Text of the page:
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From Chicago Loop Alliance, May 1, 2019

The May Loop Employee of the Month Award sheds light on a story of “persistence and energy” by a man with a passion for tech, civic duty, and the environment.

If we were in the Avengers movie, Robert Middlekauff would be Iron Man with his hologram, visualizing data to help healthcare providers cut unnecessary costs. Middlekauff worked as a senior data visualization analyst—until he was recently promoted as an interim data visualization manager—at Lumere, a tech company that offers a unique clinical approach to optimize patient care and decrease healthcare’s financial burden.

“I wanted to be in tech and add a little bit of social good to it outside just selling products,” Middlekauff said. “Lumere checked a lot of the boxes for me. They are a tech company. They do healthcare. They help hospitals cut the cost of supplies without affecting (if not improving) the quality of service.”

May Loop Employee of the Month Robert Middlekauff by Hummingbird Studios

 

Middlekauff, 27, double-majored in Economics and German for his undergraduate degree at The University of the South, also known as Sewanee in Tennessee. During his senior year, he studied abroad in Germany for two semesters. He noticed how environmentally-conscious and engaged people were to conserve energy through a program called Energiewende (Energy Change). “That got me thinking: ‘They’re doing it so well,’” he said. “Why aren’t we?”

When he moved to Chicago, he became more involved in his community with a group called Chicago 350, which focuses on inspiring Chicagoans to take action against climate change. In 2015, he started working on Chicago 350’s divestment project, an initiative that intends to divest Chicago’s operational budget and pension funds from fossil fuels.

“We got some interest in the divestment resolution and got over 30 aldermen to sign it, which was enough to pass, but it kind of sat there,” he said. “I started to wonder what is going on. Chicago is pro-environment, but what is stopping this from happening? And it’s not just this. There are many issues that people seem to agree on both locally and nationally, but why can’t we move forward on these things?”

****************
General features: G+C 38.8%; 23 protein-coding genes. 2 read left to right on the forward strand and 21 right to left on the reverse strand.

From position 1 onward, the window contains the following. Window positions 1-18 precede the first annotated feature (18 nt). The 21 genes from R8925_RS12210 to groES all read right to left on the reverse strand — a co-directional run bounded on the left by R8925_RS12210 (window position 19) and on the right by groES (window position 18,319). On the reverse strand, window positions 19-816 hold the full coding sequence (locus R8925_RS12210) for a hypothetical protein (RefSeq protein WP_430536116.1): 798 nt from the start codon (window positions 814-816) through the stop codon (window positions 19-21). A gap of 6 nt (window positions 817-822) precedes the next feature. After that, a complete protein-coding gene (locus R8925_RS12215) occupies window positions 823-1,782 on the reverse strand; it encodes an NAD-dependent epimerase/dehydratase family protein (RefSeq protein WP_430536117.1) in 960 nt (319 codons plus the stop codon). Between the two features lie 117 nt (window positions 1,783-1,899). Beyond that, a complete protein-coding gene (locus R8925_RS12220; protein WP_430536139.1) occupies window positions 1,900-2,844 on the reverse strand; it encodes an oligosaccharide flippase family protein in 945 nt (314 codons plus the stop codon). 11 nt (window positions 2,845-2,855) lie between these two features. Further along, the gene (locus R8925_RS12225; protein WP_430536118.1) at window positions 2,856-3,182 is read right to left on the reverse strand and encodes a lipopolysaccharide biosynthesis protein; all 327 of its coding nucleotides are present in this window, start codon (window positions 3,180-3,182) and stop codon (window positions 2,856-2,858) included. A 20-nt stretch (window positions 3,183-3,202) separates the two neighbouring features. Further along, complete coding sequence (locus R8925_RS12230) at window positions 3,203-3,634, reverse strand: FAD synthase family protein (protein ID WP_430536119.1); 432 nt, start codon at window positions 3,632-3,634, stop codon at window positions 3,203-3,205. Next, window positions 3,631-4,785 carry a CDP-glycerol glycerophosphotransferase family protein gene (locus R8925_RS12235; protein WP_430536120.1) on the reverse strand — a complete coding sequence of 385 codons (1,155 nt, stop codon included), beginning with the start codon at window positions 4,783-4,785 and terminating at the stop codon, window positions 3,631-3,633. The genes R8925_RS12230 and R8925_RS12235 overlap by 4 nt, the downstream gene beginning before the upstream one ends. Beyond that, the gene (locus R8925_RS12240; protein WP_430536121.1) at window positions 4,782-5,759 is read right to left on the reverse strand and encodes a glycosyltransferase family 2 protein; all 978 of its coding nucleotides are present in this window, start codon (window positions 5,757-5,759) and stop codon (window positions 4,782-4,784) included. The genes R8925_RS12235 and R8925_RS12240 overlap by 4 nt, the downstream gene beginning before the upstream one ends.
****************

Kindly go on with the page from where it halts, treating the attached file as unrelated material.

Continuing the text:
Middlekauff started to do research and realized there are groups that are working on democracy reform. He developed a keen interest for Ranked Choice Voting (RCV), a system by which voters vote by ranking the candidates of their choice. To help stir Chicago to RCV, he founded the Illinois chapter of a grassroots organization called FairVote.

“We started calling and talking to people, we’d show up at events, talk to politicians, and support legislation efforts,” he said. “In 2017, we’re lucky that State Senator Daniel Biss (9th District) introduced a bill on it. That got some traction, but it didn’t pass.”

Robert Middlekauff at FairVote Illinois

 

Undeterred by the setback, Middlekauff continued to aggressively hold events and educate both elected officials and Chicagoans on RCV. Around the time of the mayoral election in 2019, they got the support of mayor-elect Lori Lightfoot.

“One of the things I keep in my mind is that you can do anything if you have persistence and energy,” he said. “And I think that’s what we’ve had at FairVote. This is not an easy issue. Politicians and people will say, ‘This is crazy! What’re you thinking?’ And there are so many times where people will just tell you ‘No! No! No!’ But I think that we know that this is the right thing to do. We know that this is what our city, state, and country needs, and we just kept pushing for it. And we’ve been very successful considering the limited resources we have.”

His passion for politics can be traced back to his teenage days.  He was the president of the Young Republicans Club when he was in The Bolles School Jacksonville, Florida. He saw it as a civic duty that everyone should be involved in to make the country better.

Beyond his passion for politics, Middlekauff is involved in Lumere’s green initiative. He started a grassroots green team. They bought reusable cutleries that employees can put in the dishwasher and put up signs about recycling and keeping the kitchen tidy.

Middlekauff is not all work and no play. When he’s not working, he goes to the theatres in the Chicago Loop. His favorite play is A Picture of You Falling which he watched at Harris Theater recently.

“It was an interpretive dance, and it amazes me just how dancing can be so beautiful and inspire so much thought and emotions,” he said. “That was the most beautiful performance I watched.”

He also participates with his coworkers in a race by Montrose Beach called Proud to Run, a sporting event that healthily celebrates Pride, while raising funds to support the LGBTQ+ community of the greater Chicago area. The Loop was their training trail for Middlekauff and his team where they ran through the world-famous attractions to prepare for the race. They won the 5K in 2017 and plan on participating again this year to defend their title.

“I’m honored to be nominated for the Loop Employee of the Month by my team members at Lumere,” Middlekauff said. “I do have a lot of energy, and it made me feel so good to have that recognized.”

We are the city that works. And the Loop is at the center of Chicago’s powerful workforce. Chicago Loop Alliance would like to recognize the over 300,000 Loop workers contributing their heart, talent, and tenacity to their job each day. Each month from March 2019 to February 2020, a Loop Employee of the Month will be recognized for being great at what they do, contributing to their community, and inspiring those around them. For more information on award selection, rules and conditions, and a full list of prizes, please visit loopchicago.com/nominate.

Main photo by Hummingbird Studios

You can view the original article on Loop Chicago, directly.



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